Hello golfers and welcome to this week’s tips & tricks. This week I’m going to show you something a bit different and how it can potentially improve your game. That something different is playing golf on your non-dominant side. This means if you play golf right handed you practice playing left handed and vice-versa.
Firstly I want to show you my left handed swing so take a look at the video and get analysing…
Now that you have had a good laugh at my left handed swing I’m going to explain to you why this could be a vital part of your practice.
The first reason is that you never know when you might be stuck the wrong side of a tree. The only way out of some tree trouble is to flip your clubhead upside down and play a left handed shot because you can’t get a stance. This way you can advance the ball further up the fairway without incurring any penalty shots.
Another reason, and a slightly more technical reason, is because golf is a one sided sport. When you swing on your dominant side you use different muscle groups on different sides of the body creating an imbalance. Pushing and pulling motions create force and when you practice and get used to playing one way. Practicing with your non-dominant side could potentially decrease the chance of injury in the long run due to balancing out the strength of the muscle groups. Getting the muscles stronger on both sides of the body could potentially lead to more force and clubhead speed which can increase hitting distance.
SuperSpeed Golf make tools (speed sticks) to help people improve their clubhead speed and golfing performance. As part of their training programmes swings must be made as many times on the non-dominant side as the dominant side. There are many tour players worldwide following these training routines so if its good enough for them its good enough for me.
Here is a quote from their website regarding non-dominant golf swings:
“Increased muscle activation in the non-dominant side Golf is a very one-sided sport. We make tremendous amounts of swings on our dominant side during practice and when we play the game. This creates an imbalance between the muscles on the opposite sides of the body. Over time this can lead to lack of stability, decreased power production, and in some cases, pain. Making non-dominant swings during our protocols can start to balance the function of the body. 2. Increased energy transfer in the golf swing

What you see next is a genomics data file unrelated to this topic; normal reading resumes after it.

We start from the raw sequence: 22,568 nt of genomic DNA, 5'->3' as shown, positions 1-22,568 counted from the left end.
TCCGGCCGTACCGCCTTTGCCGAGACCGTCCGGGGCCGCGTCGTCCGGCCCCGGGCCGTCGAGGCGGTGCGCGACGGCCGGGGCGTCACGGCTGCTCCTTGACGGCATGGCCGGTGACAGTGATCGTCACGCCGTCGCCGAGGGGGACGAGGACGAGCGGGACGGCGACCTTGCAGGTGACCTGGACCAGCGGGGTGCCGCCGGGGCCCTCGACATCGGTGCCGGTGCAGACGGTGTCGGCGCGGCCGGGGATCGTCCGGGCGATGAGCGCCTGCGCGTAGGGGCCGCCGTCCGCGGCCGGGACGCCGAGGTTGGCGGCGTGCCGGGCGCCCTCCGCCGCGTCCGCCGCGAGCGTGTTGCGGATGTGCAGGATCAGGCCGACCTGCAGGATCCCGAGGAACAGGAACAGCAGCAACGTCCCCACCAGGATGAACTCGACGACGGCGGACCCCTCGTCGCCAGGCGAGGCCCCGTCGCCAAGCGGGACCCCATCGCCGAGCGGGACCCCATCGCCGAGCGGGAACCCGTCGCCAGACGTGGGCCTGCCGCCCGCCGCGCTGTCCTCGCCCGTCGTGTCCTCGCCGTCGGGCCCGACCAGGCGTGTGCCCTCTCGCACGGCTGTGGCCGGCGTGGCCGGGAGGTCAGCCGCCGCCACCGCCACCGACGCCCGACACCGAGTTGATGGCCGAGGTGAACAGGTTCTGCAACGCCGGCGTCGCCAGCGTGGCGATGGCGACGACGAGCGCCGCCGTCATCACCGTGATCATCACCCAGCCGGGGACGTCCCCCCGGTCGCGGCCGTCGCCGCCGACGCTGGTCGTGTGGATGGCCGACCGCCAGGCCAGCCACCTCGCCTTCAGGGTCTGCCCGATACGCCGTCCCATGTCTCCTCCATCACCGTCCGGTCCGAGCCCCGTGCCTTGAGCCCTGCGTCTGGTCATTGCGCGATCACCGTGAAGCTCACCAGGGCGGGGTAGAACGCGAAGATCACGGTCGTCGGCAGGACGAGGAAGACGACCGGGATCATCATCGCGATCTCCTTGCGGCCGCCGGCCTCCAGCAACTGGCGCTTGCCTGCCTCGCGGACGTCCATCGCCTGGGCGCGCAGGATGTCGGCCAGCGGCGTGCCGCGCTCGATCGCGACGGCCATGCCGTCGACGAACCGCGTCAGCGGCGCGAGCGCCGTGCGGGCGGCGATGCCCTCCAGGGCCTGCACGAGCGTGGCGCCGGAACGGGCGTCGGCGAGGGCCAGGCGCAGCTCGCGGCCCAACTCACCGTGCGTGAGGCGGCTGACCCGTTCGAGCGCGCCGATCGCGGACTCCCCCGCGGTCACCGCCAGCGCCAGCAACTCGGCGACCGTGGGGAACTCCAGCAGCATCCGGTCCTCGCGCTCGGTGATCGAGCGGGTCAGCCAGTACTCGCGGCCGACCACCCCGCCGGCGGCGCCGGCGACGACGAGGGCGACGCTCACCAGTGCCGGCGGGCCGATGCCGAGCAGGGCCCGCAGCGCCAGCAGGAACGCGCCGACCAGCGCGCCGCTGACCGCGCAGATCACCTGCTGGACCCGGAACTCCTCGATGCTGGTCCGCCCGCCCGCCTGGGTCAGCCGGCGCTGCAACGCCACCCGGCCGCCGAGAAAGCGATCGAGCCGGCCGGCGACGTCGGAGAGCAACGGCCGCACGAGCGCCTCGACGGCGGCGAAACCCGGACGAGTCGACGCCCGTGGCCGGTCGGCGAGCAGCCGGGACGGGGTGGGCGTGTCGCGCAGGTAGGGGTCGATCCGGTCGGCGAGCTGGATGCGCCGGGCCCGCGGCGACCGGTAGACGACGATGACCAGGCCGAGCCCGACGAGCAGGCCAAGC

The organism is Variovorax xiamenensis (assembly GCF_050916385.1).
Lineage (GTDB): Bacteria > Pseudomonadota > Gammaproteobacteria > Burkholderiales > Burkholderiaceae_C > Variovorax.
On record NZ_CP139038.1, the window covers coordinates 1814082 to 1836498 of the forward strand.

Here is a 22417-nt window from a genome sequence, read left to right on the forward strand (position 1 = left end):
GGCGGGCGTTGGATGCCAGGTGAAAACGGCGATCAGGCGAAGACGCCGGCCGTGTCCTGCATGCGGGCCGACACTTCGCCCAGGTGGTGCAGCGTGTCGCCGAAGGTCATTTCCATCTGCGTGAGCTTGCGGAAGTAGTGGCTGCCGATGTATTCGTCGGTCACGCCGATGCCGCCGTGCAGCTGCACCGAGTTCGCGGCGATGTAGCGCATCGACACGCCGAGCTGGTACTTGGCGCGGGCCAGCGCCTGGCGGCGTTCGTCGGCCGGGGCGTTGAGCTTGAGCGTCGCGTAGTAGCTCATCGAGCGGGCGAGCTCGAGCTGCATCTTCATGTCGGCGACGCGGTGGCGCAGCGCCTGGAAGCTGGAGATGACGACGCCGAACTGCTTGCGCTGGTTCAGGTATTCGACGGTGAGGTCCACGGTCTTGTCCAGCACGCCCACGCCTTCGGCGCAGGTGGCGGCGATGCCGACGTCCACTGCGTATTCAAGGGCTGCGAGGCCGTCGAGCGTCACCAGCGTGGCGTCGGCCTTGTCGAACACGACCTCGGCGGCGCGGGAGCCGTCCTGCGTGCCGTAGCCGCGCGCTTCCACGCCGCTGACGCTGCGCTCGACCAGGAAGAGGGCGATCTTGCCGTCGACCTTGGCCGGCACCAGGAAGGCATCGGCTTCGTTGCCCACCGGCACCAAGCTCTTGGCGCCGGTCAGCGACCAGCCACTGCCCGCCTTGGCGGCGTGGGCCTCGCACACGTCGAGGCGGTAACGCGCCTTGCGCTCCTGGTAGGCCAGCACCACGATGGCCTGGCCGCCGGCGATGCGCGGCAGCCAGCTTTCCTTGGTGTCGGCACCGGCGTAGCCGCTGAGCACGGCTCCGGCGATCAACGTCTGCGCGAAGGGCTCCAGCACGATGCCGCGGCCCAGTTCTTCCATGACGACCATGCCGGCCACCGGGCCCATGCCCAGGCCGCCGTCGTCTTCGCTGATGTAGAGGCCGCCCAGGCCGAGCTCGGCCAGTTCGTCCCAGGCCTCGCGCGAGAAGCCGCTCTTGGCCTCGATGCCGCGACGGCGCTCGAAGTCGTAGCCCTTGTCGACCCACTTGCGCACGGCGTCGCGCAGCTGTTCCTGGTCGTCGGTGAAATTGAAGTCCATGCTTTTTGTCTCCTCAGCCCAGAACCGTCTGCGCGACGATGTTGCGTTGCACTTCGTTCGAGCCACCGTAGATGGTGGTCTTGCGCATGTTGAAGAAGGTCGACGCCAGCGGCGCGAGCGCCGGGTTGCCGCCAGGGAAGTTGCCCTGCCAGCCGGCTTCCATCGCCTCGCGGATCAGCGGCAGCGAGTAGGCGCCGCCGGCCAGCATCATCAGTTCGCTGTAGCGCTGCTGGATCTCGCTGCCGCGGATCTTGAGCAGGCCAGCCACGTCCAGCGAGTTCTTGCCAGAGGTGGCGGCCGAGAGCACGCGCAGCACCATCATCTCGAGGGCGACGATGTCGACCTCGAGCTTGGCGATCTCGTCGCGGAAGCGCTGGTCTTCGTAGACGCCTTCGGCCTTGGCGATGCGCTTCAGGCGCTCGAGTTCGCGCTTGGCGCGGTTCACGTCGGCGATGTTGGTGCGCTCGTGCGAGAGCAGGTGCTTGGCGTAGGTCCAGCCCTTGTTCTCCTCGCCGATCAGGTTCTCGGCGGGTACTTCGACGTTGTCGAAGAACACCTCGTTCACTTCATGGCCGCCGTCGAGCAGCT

As the coordination of the muscle chains of the non-dominant side improves, we have found that this increases the golfer’s ability to transfer energy efficiently during the swing. When swinging on the non-dominant side, a golfer is loading or winding up into the lead leg of his/her normal dominant side golf swing. This helps to improve function of the stabilizing musculature in the foot, ankle, knee, leg, hip, and core region during the swing. When the golfer switches back to the dominant side swing with this increased function, the lead side is able to better stabilize and transfer energy more efficiently.”
Next time you’re down the driving range or if you have some space in your garden try some left handed swings. You don’t necessarily have to hit any balls but try to get your body moving the opposite way. Make sure to hold it with your hands the other way around and try to generate some good speed. Just do me a favour and keep hold of the golf club!
If you would like to show me your attempts at left handed golf grab me on the range and I’ll try not to laugh.
As always if you would like any help generating more speed and power you know where I am.